Coming in the wake of investigations into major German banks’ potential involvement in a Baltic-Nordic money laundering scheme, the Wirecard scandal suggests a period of more aggressive financial crime supervision is likely to follow, especially in the Financial Technology (FinTech) sector. German firms will thus need to prepare themselves now to meet the challenge.
Apple Bank Faces AML/CFT Fine
Apple Bank for Savings, based in New York, has recently been revealed by The Wall Street Journal to have paid a $12.5 million civil penalty to settle a claim from the Federal Deposit Insurance Corporation (FDIC). According to the agency, the bank had failed to meet its AML/CFT obligations under the Bank Secrecy Act (BSA) between April 2014 and September 2018.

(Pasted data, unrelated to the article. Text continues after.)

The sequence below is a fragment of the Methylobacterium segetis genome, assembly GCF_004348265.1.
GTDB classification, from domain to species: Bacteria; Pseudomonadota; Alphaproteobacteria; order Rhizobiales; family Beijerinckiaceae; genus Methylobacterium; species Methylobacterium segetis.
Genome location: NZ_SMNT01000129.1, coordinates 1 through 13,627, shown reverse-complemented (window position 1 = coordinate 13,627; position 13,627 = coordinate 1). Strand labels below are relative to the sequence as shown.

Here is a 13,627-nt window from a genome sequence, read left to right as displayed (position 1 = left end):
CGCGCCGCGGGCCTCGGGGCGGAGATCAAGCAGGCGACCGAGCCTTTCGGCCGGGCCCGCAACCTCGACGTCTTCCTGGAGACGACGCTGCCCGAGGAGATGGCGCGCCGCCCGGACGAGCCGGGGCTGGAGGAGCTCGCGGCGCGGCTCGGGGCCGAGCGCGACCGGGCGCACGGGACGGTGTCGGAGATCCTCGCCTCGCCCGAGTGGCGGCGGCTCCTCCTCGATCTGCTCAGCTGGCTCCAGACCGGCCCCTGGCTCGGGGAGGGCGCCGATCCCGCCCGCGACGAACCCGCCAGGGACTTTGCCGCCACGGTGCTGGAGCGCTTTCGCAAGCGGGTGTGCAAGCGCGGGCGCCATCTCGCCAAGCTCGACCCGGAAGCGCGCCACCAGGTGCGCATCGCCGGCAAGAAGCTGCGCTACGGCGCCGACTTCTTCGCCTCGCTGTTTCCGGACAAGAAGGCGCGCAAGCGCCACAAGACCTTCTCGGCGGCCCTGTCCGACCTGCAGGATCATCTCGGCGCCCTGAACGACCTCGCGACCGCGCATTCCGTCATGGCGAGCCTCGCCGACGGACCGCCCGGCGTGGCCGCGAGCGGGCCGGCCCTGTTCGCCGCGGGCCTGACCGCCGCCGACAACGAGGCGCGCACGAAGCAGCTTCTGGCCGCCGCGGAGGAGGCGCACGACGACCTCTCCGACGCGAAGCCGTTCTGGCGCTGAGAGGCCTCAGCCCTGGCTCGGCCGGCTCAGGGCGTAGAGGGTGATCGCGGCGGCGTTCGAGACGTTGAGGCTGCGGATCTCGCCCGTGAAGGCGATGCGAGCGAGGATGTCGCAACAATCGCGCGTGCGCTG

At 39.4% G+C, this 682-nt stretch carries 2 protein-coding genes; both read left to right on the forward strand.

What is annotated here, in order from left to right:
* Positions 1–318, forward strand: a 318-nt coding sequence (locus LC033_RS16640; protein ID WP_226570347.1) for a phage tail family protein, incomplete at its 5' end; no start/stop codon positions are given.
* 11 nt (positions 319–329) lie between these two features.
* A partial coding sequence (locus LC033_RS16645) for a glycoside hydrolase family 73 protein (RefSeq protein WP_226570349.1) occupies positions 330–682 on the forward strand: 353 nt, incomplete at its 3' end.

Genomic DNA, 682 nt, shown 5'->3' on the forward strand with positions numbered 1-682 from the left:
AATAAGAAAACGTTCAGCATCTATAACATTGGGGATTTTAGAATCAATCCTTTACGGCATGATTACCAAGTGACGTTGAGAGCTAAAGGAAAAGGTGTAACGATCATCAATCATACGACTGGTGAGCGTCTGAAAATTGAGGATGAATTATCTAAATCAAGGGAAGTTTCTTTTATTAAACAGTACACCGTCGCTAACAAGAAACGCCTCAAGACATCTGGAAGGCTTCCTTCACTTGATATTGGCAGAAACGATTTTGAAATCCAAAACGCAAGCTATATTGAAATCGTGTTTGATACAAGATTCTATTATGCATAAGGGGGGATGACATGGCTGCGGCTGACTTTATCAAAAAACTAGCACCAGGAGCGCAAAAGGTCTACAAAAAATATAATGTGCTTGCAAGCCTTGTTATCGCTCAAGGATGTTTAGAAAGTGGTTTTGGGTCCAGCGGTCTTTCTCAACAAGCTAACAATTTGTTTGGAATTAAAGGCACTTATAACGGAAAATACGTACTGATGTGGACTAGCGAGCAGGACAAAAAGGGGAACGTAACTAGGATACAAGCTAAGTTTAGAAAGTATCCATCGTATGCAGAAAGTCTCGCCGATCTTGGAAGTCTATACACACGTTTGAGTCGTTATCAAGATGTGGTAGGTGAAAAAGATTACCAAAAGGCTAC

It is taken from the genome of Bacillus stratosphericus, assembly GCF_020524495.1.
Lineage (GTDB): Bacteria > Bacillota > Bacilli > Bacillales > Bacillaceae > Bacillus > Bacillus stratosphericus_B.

FDIC, a federal agency tasked to maintain public confidence and stability in the financial system, announced that Apple Bank paid the fine in December 2020. In the judgment of the FDIC, the bank had failed to make good on AML/CFT deficiencies that had already been highlighted to the bank in a prior order from December 2015. This previous order had noted a lack of qualified compliance staff, effective risk management policies and procedures, and vulnerabilities in the bank’s controls, which it directed the bank to rectify.
The FDIC’s latest move is reported to reflect its view that Apple Bank failed to make satisfactory improvements with appropriate speed after the issue of the original consent order. The recent order states that the size of the penalty has been intended to reflect the bank’s previous failure to take appropriate actions, as well as the nature of the seriousness of the regulatory failures themselves.